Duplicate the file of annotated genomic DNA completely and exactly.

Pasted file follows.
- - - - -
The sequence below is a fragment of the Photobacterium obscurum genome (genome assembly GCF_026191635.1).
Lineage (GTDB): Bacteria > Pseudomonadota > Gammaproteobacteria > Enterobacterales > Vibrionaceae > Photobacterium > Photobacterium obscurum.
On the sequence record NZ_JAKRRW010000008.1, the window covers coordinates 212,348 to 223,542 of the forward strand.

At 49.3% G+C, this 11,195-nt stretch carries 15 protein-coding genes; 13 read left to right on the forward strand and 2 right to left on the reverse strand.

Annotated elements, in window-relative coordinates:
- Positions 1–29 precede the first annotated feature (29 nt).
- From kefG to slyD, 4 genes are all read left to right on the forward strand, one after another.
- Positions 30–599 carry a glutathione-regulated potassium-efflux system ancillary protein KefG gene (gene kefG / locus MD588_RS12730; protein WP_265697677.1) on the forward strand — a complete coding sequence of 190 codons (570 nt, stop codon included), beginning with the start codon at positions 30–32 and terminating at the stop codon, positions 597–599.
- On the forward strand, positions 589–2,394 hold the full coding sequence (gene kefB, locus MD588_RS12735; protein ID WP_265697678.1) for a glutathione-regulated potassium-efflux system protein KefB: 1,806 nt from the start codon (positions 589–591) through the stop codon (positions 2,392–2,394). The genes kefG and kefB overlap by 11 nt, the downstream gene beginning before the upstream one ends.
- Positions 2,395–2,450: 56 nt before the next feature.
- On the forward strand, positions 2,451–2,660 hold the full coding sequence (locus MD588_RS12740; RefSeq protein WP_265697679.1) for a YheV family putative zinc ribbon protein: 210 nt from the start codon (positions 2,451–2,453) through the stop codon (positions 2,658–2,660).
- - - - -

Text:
The sequence below is a fragment of the Photobacterium obscurum genome (genome assembly GCF_026191635.1).
Lineage (GTDB): Bacteria > Pseudomonadota > Gammaproteobacteria > Enterobacterales > Vibrionaceae > Photobacterium > Photobacterium obscurum.
On the sequence record NZ_JAKRRW010000008.1, the window covers coordinates 212,348 to 223,542 of the forward strand.

At 49.3% G+C, this 11,195-nt stretch carries 15 protein-coding genes; 13 read left to right on the forward strand and 2 right to left on the reverse strand.

Annotated elements, in window-relative coordinates:
- Positions 1–29 precede the first annotated feature (29 nt).
- From kefG to slyD, 4 genes are all read left to right on the forward strand, one after another.
- Positions 30–599 carry a glutathione-regulated potassium-efflux system ancillary protein KefG gene (gene kefG / locus MD588_RS12730; protein WP_265697677.1) on the forward strand — a complete coding sequence of 190 codons (570 nt, stop codon included), beginning with the start codon at positions 30–32 and terminating at the stop codon, positions 597–599.
- On the forward strand, positions 589–2,394 hold the full coding sequence (gene kefB, locus MD588_RS12735; protein ID WP_265697678.1) for a glutathione-regulated potassium-efflux system protein KefB: 1,806 nt from the start codon (positions 589–591) through the stop codon (positions 2,392–2,394). The genes kefG and kefB overlap by 11 nt, the downstream gene beginning before the upstream one ends.
- Positions 2,395–2,450: 56 nt before the next feature.
- On the forward strand, positions 2,451–2,660 hold the full coding sequence (locus MD588_RS12740; RefSeq protein WP_265697679.1) for a YheV family putative zinc ribbon protein: 210 nt from the start codon (positions 2,451–2,453) through the stop codon (positions 2,658–2,660).